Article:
When the Indian think-tank decided to include 'inconsistent wicket-keeper batsman' Rishabh Pant in the playing XI in place of Wriddhiman Saha following the Adelaide debacle, skeptics viewed it as an extreme reaction to the embarrassing defeat in that Test.
Rishabh Pant could have cared little though. For him, it was yet another opportunity to prove that he is something special. He had bungled numerous ones before, but if was the present that mattered. And Rishabh Pant grabbed his chances in no uncertain terms down under, perhaps learning from his experiences of the previous tour to the country, where he performed reasonably well.
In Sydney, with India under immense pressure in a massive chase, Rishabh Pant proved that his talent was no fluke. He gave the hosts a real scare before his untimely dismissal forced India to shut shop.
If SCG was a statement of bravado, Rishabh Pant went one step ahead at the Gabba and shut Australia out of the contest with a fearless display of batsmanship.
The left-hander did have his strokes of fortune. But then he also made his own luck. Rishabh Pant has paid their price of being adventurous in the past. At the Gabba, though, he and Team India would reap the rewards for it.
'Intent' has been the keyword throughout the just-concluded Border-Gavaskar Trophy.
When India endured the manic session in Adelaide, where they folded up for 36, their shabby performance was put down to a lack of intent'.
Even if one agrees that Australian bowlers came up with some unplayable deliveries in that innings, the 'intent' point still holds true. A number of Indian batsmen did perish poking outside the off stump, with their dismissals looking like a series of replays for the highlight reels.
How Rishabh Pant’s inclusion transformed Team India's fortunes
Intent is exactly what 23-year-old Rishabh Pant brought in when he came into the side in Melbourne. Even though he was dismissed for 29 in the first innings, his knock came off only 40 balls at a strike rate of 72.50.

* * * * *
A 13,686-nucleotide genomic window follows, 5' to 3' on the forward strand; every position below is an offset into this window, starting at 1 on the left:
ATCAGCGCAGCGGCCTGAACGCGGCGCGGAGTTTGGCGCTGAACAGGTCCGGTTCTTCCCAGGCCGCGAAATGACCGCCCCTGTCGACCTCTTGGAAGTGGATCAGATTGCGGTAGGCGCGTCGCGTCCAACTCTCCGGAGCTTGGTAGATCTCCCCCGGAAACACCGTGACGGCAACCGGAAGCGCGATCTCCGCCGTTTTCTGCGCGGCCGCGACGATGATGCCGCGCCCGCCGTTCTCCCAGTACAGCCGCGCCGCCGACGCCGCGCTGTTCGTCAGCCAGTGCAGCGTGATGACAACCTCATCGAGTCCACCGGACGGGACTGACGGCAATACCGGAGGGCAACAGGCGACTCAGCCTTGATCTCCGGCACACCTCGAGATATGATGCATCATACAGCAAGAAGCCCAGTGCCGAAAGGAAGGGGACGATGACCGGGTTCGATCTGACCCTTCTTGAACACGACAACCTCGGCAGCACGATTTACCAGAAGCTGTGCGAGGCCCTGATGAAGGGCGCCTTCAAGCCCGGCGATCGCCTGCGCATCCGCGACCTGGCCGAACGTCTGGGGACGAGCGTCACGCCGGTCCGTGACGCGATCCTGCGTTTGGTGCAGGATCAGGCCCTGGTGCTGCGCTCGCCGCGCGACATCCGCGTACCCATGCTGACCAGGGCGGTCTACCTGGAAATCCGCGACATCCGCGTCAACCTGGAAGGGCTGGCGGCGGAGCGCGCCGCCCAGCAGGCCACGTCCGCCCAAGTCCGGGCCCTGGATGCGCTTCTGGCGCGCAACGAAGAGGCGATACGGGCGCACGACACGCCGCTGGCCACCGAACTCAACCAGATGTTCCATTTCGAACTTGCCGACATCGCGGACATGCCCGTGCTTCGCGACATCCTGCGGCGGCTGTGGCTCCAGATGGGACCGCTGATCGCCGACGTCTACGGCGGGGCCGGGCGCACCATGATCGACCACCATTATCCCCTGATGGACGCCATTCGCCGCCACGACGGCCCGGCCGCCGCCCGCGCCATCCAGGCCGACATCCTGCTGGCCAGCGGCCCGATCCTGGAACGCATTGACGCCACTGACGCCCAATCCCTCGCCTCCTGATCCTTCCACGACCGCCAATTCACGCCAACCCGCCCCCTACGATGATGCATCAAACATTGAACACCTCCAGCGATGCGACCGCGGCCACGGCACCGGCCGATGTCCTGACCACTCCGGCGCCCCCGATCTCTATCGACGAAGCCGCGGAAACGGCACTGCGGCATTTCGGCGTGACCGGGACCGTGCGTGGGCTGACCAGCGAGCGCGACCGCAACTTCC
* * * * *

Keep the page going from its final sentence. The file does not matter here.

His breezy innings took some of the pressure off Ajinkya Rahane and allowed the Indian captain to play himself in. Although it was a small contribution, Rishabh Pant’s presence made a difference to India’s fortunes at the MCG.
Cut to Sydney, where India needed 407 runs for a victory. Millions of fans were hoping India could play out a draw, which they eventually did under rather heroic circumstances. In between, though, Rishabh Pant walked in and threw his bat around as if winning was the only option.
The left-hander was playing with fire. An early dismissal off a rash shot, and the axe would have been hanging on him all over again. But Rishabh Pant backed his natural instincts and put together a rather dramatic exhibition of big-hitting.
It was far from a perfect knock. So, in a sense, it was fitting that the attacking batsman fell tantalisingly short of a century. The knock, however, was a perfect illustration of the adage - 'you live by the sword and die by it'.
Although India did not win the SCG Test, Rishabh Pant's whirlwind knock gave Team India the confidence that something special could be achieved at the Gabba, where Australia last lost a Test in 1988.
A mixture of pluck and luck
In many ways, Rishabh Pant’s match-winning 89 at the Gabba was the culmination of backing a youngster’s natural talent to the hilt. With all due credit to Wriddhiman Saha, India need a dynamic wicket-keeper batsman who can score runs. Even if Rishabh Pant fails to improve his keeping in the near future, he has done enough to stake a claim to play in the team as a pure batsman.
While every Test team needs a Cheteshwar Pujara to tire down opponents, they also require a Rishabh Pant who can grab the bull by the horns. Rishabh Pant and Pujara combined like fire and ice to keep Australia on their hooks on the final day at the Gabba.
Natural talent might be an overrated virtue. But can it be denied that some players have that x-factor others don't? Australian coach Justin Langer paid a massive compliment to Rishabh Pant after the match when he said that the left-hander's blistering innings reminded him a bit of Ben Stokes at Headingley'.
It was high praise indeed!
The 23-year-old literally took the game away from Australia. He kept India’s flame alive even when it seemed the match was slipping towards a draw. Rishabh Pant played some audacious strokes and got into ungainly batting positions at times. However, he kept believing and, in the end, pulled off a win for the ages.
Rishabh Pant’s unadulterated success in Australia is the victory of every Indian fan and the team management who backed him every time he failed and infuriated with the most careless of strokes - be it in ODIs, T20Is or the IPL.
He was as naturally talented then as he is now. The same risky strokes that were finding the fielders earlier found the gaps in Australia.
For attacking players like Rishabh Pant, there will always be a fine line between the incredible and the unremarkable, which is why they need a longer rope. For on days when their uninhibited approach comes off, history has to change its course. Ask Tim 'Pain'e!